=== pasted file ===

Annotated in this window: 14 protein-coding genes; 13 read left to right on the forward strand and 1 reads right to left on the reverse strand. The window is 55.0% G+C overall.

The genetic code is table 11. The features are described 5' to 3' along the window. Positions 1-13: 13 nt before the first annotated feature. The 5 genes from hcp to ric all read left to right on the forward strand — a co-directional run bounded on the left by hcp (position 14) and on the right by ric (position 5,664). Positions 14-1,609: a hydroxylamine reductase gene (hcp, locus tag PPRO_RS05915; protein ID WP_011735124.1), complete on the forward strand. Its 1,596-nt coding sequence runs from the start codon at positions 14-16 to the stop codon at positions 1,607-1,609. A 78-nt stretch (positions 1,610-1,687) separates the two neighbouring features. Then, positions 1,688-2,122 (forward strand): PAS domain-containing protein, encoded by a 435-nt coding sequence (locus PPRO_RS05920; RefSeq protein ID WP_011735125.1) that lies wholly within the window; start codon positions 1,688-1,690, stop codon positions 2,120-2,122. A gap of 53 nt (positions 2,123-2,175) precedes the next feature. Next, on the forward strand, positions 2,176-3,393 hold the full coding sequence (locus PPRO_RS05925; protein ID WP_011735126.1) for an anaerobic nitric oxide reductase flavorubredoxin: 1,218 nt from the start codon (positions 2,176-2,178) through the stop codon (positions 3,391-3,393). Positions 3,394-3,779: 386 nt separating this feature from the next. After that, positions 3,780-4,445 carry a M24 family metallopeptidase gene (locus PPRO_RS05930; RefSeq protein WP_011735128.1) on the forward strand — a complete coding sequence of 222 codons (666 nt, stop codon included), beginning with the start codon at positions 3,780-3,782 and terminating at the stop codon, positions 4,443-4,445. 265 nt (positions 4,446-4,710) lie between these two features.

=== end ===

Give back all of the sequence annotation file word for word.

Annotated in this window: 14 protein-coding genes; 13 read left to right on the forward strand and 1 reads right to left on the reverse strand. The window is 55.0% G+C overall.

The genetic code is table 11. The features are described 5' to 3' along the window. Positions 1-13: 13 nt before the first annotated feature. The 5 genes from hcp to ric all read left to right on the forward strand — a co-directional run bounded on the left by hcp (position 14) and on the right by ric (position 5,664). Positions 14-1,609: a hydroxylamine reductase gene (hcp, locus tag PPRO_RS05915; protein ID WP_011735124.1), complete on the forward strand. Its 1,596-nt coding sequence runs from the start codon at positions 14-16 to the stop codon at positions 1,607-1,609. A 78-nt stretch (positions 1,610-1,687) separates the two neighbouring features. Then, positions 1,688-2,122 (forward strand): PAS domain-containing protein, encoded by a 435-nt coding sequence (locus PPRO_RS05920; RefSeq protein ID WP_011735125.1) that lies wholly within the window; start codon positions 1,688-1,690, stop codon positions 2,120-2,122. A gap of 53 nt (positions 2,123-2,175) precedes the next feature. Next, on the forward strand, positions 2,176-3,393 hold the full coding sequence (locus PPRO_RS05925; protein ID WP_011735126.1) for an anaerobic nitric oxide reductase flavorubredoxin: 1,218 nt from the start codon (positions 2,176-2,178) through the stop codon (positions 3,391-3,393). Positions 3,394-3,779: 386 nt separating this feature from the next. After that, positions 3,780-4,445 carry a M24 family metallopeptidase gene (locus PPRO_RS05930; RefSeq protein WP_011735128.1) on the forward strand — a complete coding sequence of 222 codons (666 nt, stop codon included), beginning with the start codon at positions 3,780-3,782 and terminating at the stop codon, positions 4,443-4,445. 265 nt (positions 4,446-4,710) lie between these two features.